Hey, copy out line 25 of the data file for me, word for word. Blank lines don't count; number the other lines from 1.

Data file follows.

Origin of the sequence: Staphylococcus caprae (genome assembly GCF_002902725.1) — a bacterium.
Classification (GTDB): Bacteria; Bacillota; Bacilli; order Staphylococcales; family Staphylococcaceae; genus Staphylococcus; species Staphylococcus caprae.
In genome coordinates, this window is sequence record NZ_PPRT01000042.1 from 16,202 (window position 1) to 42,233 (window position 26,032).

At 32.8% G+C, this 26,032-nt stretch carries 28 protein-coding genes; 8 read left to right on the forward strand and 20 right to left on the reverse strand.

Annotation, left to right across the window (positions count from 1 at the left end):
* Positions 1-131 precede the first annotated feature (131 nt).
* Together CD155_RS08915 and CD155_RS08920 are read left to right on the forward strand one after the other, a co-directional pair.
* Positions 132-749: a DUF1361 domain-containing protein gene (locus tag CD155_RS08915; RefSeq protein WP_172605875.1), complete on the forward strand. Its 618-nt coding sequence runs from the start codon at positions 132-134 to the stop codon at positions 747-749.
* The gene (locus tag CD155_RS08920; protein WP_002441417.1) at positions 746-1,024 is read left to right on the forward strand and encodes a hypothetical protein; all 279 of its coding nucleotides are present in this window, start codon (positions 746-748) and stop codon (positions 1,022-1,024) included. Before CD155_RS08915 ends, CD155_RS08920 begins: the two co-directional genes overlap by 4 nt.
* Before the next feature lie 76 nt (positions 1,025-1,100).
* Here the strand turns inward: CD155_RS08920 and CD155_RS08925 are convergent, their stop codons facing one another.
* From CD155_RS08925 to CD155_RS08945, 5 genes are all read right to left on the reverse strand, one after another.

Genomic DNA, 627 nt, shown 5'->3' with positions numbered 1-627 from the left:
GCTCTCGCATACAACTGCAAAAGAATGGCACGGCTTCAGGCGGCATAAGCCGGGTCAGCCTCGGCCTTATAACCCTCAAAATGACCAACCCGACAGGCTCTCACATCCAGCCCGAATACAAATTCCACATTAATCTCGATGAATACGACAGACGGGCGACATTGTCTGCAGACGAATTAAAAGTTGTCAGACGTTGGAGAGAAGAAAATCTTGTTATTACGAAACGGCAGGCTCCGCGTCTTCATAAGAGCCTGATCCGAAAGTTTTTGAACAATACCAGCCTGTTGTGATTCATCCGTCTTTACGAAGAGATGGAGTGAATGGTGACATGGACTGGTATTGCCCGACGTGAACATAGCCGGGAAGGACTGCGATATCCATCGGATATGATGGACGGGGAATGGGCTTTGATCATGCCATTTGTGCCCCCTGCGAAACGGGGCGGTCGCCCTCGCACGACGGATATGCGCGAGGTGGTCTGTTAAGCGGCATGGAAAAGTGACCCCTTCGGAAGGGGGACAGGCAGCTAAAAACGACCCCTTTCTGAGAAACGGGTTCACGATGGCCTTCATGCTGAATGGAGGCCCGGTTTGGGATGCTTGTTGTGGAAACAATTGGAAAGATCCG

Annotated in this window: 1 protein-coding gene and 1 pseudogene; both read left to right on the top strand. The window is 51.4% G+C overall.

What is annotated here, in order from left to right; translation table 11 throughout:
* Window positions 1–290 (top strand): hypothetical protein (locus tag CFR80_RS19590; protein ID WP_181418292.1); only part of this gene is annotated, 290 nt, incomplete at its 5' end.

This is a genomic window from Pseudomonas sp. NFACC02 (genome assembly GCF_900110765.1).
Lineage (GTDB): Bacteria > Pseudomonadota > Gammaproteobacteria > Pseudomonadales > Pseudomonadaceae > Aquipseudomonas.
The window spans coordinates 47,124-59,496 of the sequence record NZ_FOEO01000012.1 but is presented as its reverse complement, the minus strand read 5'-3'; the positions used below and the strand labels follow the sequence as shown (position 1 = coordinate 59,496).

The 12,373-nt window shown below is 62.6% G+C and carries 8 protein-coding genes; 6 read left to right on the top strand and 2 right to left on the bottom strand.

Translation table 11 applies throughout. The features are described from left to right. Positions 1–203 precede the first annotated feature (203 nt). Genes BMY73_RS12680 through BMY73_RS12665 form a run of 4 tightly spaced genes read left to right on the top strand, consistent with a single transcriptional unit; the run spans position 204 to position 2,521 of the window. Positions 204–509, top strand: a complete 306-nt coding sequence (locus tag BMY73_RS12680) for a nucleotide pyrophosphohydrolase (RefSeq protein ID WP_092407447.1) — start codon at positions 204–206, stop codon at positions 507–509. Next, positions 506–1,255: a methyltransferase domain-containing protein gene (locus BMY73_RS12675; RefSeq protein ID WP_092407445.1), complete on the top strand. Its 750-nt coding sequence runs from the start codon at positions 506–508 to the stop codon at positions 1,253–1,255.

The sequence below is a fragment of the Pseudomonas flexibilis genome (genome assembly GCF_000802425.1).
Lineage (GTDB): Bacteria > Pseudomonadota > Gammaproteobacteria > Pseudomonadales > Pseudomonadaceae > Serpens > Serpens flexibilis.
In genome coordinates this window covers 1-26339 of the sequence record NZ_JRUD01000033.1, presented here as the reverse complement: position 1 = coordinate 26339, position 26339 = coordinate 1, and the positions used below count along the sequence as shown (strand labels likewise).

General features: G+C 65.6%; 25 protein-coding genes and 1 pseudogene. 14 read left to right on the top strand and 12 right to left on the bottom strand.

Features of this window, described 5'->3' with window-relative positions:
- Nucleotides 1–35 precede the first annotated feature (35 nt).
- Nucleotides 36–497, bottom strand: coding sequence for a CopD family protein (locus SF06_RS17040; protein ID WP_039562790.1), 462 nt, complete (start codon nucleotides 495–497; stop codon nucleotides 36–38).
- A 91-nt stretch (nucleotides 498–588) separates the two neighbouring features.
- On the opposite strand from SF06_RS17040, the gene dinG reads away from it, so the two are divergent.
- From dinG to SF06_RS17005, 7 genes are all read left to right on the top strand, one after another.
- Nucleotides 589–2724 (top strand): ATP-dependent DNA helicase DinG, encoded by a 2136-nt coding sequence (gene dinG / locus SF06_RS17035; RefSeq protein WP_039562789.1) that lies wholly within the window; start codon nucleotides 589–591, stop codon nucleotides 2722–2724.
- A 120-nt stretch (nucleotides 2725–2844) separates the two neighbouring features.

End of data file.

In genome coordinates this window covers 1-26339 of the sequence record NZ_JRUD01000033.1, presented here as the reverse complement: position 1 = coordinate 26339, position 26339 = coordinate 1, and the positions used below count along the sequence as shown (strand labels likewise).